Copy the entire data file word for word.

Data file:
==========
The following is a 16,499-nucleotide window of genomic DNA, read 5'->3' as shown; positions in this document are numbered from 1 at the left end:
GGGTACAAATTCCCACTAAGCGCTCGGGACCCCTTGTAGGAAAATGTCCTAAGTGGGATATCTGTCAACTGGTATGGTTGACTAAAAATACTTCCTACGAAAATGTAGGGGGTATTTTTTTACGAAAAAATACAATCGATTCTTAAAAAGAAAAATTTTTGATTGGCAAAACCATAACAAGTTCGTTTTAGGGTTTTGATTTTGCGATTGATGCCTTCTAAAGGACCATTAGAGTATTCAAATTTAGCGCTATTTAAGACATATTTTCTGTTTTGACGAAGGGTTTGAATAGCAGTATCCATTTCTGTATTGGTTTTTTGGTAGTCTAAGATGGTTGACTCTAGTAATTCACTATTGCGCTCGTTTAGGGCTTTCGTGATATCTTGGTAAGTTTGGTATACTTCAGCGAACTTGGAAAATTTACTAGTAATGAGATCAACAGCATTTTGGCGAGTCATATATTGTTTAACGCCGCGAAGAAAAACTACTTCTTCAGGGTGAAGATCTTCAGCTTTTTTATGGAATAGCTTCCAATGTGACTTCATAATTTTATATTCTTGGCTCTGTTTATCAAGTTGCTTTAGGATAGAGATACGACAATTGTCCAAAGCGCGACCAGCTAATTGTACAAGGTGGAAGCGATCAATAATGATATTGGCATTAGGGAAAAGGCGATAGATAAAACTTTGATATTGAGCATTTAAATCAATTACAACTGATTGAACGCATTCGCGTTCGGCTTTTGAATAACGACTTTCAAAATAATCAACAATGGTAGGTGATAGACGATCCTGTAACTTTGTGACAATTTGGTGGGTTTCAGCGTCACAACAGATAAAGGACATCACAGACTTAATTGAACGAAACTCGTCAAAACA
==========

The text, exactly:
The following is a 16,499-nucleotide window of genomic DNA, read 5'->3' as shown; positions in this document are numbered from 1 at the left end:
GGGTACAAATTCCCACTAAGCGCTCGGGACCCCTTGTAGGAAAATGTCCTAAGTGGGATATCTGTCAACTGGTATGGTTGACTAAAAATACTTCCTACGAAAATGTAGGGGGTATTTTTTTACGAAAAAATACAATCGATTCTTAAAAAGAAAAATTTTTGATTGGCAAAACCATAACAAGTTCGTTTTAGGGTTTTGATTTTGCGATTGATGCCTTCTAAAGGACCATTAGAGTATTCAAATTTAGCGCTATTTAAGACATATTTTCTGTTTTGACGAAGGGTTTGAATAGCAGTATCCATTTCTGTATTGGTTTTTTGGTAGTCTAAGATGGTTGACTCTAGTAATTCACTATTGCGCTCGTTTAGGGCTTTCGTGATATCTTGGTAAGTTTGGTATACTTCAGCGAACTTGGAAAATTTACTAGTAATGAGATCAACAGCATTTTGGCGAGTCATATATTGTTTAACGCCGCGAAGAAAAACTACTTCTTCAGGGTGAAGATCTTCAGCTTTTTTATGGAATAGCTTCCAATGTGACTTCATAATTTTATATTCTTGGCTCTGTTTATCAAGTTGCTTTAGGATAGAGATACGACAATTGTCCAAAGCGCGACCAGCTAATTGTACAAGGTGGAAGCGATCAATAATGATATTGGCATTAGGGAAAAGGCGATAGATAAAACTTTGATATTGAGCATTTAAATCAATTACAACTGATTGAACGCATTCGCGTTCGGCTTTTGAATAACGACTTTCAAAATAATCAACAATGGTAGGTGATAGACGATCCTGTAACTTTGTGACAATTTGGTGGGTTTCAGCGTCACAACAGATAAAGGACATCACAGACTTAATTGAACGAAACTCGTCAAAACA